We got our start on a slack day in 1992 at the Lookout Records “office” (aka my bedroom). We used to have a lot of slack days back then in the pre-Dookie era, not necessarily because there wasn’t anything that needed to be done; more like nothing that we were truly motivated to do. Sometimes we’d close up shop and go to the movies or get ice cream, but on this particular day we decided to start an acoustic band.
The original idea was an all-Hank Williams cover band called (what else?) The Hanks, but somehow that turned into The Potatomen (we liked potatoes and it sounded funny) with all original songs. During our first practice we got yelled at by a neighbor to “Turn that crap down!” Being an acoustic band (our “drum” was a cardboard box), there was nothing to turn down, so we decided to try practicing on the street in the mostly deserted warehouse district of Berkeley, not too far from Gilman.
After a little bit of this, we decided we were good enough to perform for an audience, so we moved our operation across the street from a Tiger Trap show. The girls from the band came running over to see what we were doing, their audience followed, and that was the beginning of the first Potatomen tradition: playing on the sidewalk outside Gilman. Later, when the weather turned colder, we’d come inside, but only to play in the entrance hall or the Gilman store, never on the stage (not that we were actually asked, come to think of it). It was enough of a novelty, and our songs, many of them about real people from the Gilman scene, were catchy enough that we were able to sell a couple hundred copies of our seven-song demo tape, the cover of which paid tribute to our would-be origins as The Hanks.
It was all downhill from there, some have argued; we decided we were ready to make a record. Not everybody approved; they liked us as that quirky little band that played on the sidewalk, but didn’t think we should be getting all fancy-pantsy with the recording technology. On the top of that, whereas we had started as a sort of Hank Williams-Buddy Holly hybrid, we had now morphed into what one reviewer termed “Hank Williams singing for the Smiths.” Our wizardly genius of the bass, Patrick Hynes, started channeling Johny Marr on the lead guitar, and while we were having the time of our life, many of “the punx” took a dim if not downright hostile view of our new direction.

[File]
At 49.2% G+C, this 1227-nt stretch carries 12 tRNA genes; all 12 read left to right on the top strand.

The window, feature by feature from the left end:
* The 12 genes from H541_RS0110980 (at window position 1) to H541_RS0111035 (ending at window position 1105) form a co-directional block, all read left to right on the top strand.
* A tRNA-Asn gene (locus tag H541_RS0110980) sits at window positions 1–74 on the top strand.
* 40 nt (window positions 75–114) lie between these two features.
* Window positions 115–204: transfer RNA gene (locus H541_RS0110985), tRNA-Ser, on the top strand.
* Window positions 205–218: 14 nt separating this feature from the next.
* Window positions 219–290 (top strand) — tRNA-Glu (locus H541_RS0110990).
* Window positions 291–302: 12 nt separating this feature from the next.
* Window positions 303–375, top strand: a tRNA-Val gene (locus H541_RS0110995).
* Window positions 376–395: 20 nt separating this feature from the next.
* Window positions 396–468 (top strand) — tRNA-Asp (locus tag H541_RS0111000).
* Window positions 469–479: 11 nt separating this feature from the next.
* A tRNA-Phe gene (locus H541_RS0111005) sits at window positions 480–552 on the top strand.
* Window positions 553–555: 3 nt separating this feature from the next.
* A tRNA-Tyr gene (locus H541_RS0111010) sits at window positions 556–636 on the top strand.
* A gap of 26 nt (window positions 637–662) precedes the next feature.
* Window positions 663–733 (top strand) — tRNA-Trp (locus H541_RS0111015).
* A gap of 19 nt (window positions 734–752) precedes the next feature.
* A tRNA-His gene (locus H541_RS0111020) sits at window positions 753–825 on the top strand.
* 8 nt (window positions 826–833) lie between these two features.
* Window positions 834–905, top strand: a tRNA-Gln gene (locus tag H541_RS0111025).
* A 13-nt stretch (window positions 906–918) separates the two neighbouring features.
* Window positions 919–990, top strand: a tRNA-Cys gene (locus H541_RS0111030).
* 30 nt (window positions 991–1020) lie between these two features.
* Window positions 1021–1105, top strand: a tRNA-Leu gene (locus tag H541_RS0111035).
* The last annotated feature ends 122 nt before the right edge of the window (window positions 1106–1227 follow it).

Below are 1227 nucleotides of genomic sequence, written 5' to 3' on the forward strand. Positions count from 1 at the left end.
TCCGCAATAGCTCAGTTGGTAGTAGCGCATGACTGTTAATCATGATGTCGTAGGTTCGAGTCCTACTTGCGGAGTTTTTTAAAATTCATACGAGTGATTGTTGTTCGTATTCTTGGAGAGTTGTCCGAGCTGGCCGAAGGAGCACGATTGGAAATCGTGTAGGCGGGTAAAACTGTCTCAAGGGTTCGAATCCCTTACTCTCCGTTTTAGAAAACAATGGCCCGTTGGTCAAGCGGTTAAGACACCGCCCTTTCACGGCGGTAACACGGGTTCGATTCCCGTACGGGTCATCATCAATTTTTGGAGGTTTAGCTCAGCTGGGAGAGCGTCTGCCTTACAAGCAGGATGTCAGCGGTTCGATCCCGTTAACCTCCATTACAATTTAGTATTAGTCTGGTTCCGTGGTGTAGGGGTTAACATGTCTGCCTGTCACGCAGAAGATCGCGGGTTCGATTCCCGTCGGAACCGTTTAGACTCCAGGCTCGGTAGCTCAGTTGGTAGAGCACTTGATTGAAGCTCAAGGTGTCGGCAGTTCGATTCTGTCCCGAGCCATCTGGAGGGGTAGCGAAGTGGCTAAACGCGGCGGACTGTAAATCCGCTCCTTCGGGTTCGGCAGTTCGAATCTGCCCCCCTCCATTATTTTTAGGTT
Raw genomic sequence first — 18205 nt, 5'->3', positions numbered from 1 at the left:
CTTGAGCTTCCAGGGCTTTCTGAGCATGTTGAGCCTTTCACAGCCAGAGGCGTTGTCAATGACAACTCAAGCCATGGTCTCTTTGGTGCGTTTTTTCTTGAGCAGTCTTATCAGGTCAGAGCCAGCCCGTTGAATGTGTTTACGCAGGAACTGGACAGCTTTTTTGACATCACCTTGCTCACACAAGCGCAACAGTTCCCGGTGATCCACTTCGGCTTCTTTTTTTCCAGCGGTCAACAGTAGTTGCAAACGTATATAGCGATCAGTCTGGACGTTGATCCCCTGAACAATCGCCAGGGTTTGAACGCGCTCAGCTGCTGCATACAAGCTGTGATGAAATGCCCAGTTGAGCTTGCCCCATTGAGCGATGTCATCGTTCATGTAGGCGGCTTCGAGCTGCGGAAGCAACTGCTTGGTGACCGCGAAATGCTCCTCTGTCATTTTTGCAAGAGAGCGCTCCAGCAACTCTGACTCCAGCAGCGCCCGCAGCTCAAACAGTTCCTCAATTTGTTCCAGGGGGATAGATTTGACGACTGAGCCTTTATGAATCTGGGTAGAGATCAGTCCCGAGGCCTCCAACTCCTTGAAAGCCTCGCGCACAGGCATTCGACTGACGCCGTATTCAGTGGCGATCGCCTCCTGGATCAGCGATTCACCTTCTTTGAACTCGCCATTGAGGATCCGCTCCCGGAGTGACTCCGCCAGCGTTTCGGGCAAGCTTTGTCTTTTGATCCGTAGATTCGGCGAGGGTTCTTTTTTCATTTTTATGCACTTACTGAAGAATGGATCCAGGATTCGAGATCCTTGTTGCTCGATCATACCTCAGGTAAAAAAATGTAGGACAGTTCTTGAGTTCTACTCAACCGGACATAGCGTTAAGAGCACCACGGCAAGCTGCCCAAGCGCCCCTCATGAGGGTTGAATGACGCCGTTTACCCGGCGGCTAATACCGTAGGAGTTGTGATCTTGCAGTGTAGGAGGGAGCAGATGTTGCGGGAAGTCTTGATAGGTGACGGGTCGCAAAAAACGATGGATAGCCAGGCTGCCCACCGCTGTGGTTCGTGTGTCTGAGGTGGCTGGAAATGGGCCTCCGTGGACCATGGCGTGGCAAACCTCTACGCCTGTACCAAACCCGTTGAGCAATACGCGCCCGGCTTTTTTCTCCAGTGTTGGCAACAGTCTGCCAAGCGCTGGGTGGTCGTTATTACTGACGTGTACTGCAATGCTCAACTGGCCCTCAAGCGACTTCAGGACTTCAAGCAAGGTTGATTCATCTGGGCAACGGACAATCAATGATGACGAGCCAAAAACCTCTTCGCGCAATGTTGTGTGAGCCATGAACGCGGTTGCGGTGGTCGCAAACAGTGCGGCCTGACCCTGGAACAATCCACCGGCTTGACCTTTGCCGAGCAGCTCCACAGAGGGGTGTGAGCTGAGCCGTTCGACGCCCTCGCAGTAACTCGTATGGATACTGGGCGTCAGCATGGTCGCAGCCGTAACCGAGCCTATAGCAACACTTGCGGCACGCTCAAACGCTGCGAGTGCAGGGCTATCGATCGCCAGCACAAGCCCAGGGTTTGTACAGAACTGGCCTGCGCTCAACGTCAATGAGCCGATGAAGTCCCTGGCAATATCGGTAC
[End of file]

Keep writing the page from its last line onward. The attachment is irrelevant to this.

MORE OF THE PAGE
We found more acceptance playing with indie groups like The Softies and touring with Canadian cuddle-core darlings cub, who we also did a split EP with, but many of their fans also looked at us with a jaundiced eye because we were allegedly too punk (or maybe they just plain didn’t like us). But we picked up enough of a fan base to tour once across the country (as far as Michigan, anyway) around the Southwest, and up and own the West Coast several times. But while the nucleus of Patrick Hynes and myself remained constant, we went through several bass players and at least six drummers. Our second album was far more Smithsian than the first, and in retrospect, even I can be convinced that we went a bit OTT on that one (though it’s still got some great songs). From 1997 on, Patrick and I were living on separate continents, which made organizing practices a bit difficult; while we never officially broke up, we played our last shows (so far) in the summer of 2001. We also started work on some new, never-finished recordings that summer, and a couple of them will be posted here.